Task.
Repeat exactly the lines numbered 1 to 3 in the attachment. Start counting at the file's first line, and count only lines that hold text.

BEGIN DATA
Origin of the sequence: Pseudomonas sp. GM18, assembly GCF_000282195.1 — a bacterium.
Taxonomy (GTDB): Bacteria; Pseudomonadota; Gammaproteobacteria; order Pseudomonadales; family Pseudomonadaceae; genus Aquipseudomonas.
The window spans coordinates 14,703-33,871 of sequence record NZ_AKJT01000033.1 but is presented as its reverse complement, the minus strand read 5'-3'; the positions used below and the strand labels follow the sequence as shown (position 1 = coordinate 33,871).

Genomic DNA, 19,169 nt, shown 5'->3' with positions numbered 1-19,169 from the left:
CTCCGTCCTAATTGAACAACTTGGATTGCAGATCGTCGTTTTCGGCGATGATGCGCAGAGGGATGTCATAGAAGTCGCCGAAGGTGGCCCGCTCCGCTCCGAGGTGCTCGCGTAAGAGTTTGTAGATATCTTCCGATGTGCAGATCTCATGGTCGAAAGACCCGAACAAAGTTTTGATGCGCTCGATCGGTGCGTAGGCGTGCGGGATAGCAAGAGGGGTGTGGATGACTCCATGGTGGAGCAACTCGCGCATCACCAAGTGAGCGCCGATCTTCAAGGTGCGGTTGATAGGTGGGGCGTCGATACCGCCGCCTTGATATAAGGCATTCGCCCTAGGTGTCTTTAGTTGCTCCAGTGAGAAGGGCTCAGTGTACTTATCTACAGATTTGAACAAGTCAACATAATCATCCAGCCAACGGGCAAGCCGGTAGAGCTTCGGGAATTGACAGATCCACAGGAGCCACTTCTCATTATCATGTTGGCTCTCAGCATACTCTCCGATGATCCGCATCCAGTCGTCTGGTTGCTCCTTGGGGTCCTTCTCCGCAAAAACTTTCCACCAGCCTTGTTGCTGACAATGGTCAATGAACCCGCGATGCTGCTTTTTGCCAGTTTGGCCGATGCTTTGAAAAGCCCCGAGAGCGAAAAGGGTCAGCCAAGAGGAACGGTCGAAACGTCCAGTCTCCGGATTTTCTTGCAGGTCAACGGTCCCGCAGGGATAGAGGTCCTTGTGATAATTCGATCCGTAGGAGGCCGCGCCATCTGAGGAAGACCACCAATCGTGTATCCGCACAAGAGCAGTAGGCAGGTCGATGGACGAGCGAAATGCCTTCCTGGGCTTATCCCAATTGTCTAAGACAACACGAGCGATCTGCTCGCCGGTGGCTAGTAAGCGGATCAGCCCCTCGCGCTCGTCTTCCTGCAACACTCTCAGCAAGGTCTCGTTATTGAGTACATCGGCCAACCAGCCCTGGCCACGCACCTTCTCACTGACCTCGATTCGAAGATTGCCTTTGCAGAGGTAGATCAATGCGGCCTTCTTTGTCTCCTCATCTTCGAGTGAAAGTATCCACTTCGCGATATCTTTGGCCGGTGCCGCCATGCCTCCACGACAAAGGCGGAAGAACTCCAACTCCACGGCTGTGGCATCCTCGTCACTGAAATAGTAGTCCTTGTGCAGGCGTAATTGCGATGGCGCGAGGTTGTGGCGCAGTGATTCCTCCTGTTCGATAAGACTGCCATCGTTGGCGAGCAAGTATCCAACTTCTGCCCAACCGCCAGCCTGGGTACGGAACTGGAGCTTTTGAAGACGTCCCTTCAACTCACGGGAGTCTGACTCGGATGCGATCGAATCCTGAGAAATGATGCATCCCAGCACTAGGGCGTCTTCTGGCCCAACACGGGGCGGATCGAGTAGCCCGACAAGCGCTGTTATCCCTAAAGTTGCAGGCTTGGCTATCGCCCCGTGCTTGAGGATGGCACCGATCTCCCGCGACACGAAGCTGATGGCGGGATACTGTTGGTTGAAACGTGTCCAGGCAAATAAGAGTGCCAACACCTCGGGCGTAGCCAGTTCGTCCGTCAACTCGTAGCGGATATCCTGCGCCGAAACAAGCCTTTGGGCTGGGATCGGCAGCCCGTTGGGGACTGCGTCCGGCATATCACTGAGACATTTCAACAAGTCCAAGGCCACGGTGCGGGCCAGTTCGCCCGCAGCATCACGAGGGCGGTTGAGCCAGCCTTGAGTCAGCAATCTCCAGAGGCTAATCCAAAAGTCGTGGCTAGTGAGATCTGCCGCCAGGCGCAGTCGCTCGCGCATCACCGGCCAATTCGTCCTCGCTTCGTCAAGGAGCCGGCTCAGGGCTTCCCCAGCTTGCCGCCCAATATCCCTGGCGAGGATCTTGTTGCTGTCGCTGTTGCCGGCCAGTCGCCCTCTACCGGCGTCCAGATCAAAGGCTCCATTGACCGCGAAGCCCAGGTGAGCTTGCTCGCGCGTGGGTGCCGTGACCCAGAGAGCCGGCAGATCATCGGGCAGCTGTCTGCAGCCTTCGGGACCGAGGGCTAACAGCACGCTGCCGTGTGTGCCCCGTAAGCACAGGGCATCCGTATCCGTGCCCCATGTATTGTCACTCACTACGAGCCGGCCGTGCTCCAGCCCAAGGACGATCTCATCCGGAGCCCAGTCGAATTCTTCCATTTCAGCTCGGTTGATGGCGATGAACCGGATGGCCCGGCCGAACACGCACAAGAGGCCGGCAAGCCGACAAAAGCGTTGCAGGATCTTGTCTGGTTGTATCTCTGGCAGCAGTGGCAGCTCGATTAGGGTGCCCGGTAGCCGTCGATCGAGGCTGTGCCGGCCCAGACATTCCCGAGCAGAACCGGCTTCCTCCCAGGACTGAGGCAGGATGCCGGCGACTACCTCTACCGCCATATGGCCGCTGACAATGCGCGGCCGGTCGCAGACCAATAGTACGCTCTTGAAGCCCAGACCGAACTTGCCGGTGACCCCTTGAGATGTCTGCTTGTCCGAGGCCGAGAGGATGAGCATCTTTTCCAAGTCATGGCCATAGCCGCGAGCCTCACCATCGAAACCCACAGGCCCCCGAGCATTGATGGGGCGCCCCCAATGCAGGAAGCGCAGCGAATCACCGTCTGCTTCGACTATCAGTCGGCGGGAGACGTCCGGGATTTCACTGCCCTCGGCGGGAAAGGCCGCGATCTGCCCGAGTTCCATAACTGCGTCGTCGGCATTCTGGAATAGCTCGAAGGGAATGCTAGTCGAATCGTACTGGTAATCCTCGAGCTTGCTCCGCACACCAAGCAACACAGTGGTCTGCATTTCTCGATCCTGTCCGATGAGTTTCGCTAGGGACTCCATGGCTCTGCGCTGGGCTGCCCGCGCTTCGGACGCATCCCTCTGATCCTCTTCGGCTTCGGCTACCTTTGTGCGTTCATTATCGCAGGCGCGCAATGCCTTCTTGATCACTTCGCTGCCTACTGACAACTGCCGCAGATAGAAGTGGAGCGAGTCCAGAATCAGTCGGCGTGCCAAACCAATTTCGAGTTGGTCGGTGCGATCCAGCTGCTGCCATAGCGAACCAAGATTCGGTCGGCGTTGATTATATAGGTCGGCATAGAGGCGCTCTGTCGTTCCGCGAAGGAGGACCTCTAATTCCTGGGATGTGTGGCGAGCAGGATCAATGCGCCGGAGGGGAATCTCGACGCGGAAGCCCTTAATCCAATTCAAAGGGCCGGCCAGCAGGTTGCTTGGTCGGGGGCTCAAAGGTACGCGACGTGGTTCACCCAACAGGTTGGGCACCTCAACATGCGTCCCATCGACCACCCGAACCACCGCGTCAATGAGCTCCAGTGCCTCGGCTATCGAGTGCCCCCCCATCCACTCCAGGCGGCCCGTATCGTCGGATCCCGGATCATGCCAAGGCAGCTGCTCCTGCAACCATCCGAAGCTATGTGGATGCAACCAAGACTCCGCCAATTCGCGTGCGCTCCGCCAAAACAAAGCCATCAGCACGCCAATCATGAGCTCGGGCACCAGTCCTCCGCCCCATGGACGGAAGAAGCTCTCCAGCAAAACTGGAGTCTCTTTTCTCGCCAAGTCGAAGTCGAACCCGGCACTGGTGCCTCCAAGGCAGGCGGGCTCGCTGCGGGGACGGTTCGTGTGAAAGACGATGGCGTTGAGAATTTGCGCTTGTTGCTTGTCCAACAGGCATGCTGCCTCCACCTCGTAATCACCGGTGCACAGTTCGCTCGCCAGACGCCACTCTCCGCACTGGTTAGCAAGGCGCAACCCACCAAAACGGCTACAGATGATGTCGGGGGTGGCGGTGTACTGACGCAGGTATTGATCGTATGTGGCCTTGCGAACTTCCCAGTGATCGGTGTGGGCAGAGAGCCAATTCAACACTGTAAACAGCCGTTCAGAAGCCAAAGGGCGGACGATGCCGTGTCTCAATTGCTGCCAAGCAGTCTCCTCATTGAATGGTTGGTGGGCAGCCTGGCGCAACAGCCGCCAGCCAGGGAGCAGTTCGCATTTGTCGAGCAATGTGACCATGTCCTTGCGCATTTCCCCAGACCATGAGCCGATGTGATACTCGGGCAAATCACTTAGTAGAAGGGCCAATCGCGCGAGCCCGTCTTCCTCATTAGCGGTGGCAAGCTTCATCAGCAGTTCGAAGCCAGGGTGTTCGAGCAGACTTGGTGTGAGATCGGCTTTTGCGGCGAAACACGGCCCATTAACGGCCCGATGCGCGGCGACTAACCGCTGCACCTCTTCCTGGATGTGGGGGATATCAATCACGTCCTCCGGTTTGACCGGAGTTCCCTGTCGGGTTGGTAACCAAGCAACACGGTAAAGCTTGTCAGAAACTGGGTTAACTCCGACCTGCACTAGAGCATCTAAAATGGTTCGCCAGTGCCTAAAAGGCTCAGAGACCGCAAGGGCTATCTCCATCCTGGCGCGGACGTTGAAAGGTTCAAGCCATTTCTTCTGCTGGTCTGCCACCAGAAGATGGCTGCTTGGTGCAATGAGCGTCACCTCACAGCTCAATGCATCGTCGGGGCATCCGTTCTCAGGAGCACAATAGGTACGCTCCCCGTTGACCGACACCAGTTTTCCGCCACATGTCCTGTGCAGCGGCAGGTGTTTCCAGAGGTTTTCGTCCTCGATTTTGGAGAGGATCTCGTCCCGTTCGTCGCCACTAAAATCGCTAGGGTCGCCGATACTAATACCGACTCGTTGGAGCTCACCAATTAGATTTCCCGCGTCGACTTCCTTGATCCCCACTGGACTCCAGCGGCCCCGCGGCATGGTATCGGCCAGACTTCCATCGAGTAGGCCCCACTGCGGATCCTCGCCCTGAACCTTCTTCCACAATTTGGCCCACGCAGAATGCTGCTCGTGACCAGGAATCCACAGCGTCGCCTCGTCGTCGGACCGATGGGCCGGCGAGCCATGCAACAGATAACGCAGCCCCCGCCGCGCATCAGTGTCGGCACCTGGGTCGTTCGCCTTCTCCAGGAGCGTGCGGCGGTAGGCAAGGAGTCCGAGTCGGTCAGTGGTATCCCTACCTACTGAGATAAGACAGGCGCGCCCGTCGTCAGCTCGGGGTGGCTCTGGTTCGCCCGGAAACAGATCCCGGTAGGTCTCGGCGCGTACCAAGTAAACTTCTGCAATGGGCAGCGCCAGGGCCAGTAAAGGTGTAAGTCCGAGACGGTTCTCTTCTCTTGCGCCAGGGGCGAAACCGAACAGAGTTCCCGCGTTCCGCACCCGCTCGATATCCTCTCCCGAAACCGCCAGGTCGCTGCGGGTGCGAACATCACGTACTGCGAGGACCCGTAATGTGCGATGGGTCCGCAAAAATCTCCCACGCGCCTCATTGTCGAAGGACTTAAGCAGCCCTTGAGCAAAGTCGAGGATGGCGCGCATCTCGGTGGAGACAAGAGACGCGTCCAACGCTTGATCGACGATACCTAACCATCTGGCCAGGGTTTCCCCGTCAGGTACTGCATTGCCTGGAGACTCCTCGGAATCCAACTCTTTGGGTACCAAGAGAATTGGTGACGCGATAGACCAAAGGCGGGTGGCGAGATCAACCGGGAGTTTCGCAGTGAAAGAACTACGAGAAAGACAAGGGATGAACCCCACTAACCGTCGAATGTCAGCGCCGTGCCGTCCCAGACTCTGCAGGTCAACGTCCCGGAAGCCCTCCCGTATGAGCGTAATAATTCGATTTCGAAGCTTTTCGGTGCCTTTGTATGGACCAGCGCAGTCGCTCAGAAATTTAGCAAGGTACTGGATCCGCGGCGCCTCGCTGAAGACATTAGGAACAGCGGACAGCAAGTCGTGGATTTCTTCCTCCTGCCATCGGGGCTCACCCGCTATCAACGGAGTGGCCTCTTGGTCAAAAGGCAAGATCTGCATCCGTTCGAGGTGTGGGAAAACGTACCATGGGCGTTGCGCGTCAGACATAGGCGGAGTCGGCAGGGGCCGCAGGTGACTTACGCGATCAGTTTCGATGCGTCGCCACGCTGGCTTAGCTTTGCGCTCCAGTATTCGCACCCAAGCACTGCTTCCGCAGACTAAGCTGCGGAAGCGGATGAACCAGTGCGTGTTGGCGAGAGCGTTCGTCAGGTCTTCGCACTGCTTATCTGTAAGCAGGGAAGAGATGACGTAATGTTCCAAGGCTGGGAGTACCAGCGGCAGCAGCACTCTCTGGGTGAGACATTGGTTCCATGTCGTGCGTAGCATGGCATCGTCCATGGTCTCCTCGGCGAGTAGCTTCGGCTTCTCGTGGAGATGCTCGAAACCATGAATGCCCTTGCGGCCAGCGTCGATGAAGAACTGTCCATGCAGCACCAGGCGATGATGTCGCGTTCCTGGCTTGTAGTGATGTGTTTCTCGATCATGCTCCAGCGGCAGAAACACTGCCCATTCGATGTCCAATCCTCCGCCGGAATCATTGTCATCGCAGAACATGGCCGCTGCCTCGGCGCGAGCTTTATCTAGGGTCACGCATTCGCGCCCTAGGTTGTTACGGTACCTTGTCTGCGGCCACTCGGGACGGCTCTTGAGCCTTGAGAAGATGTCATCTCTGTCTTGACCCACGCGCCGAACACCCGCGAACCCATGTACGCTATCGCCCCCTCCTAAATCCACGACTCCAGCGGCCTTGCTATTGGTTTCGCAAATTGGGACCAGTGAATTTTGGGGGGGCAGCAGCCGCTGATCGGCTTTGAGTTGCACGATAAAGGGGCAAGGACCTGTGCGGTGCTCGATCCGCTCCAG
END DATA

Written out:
Origin of the sequence: Pseudomonas sp. GM18, assembly GCF_000282195.1 — a bacterium.
Taxonomy (GTDB): Bacteria; Pseudomonadota; Gammaproteobacteria; order Pseudomonadales; family Pseudomonadaceae; genus Aquipseudomonas.
The window spans coordinates 14,703-33,871 of sequence record NZ_AKJT01000033.1 but is presented as its reverse complement, the minus strand read 5'-3'; the positions used below and the strand labels follow the sequence as shown (position 1 = coordinate 33,871).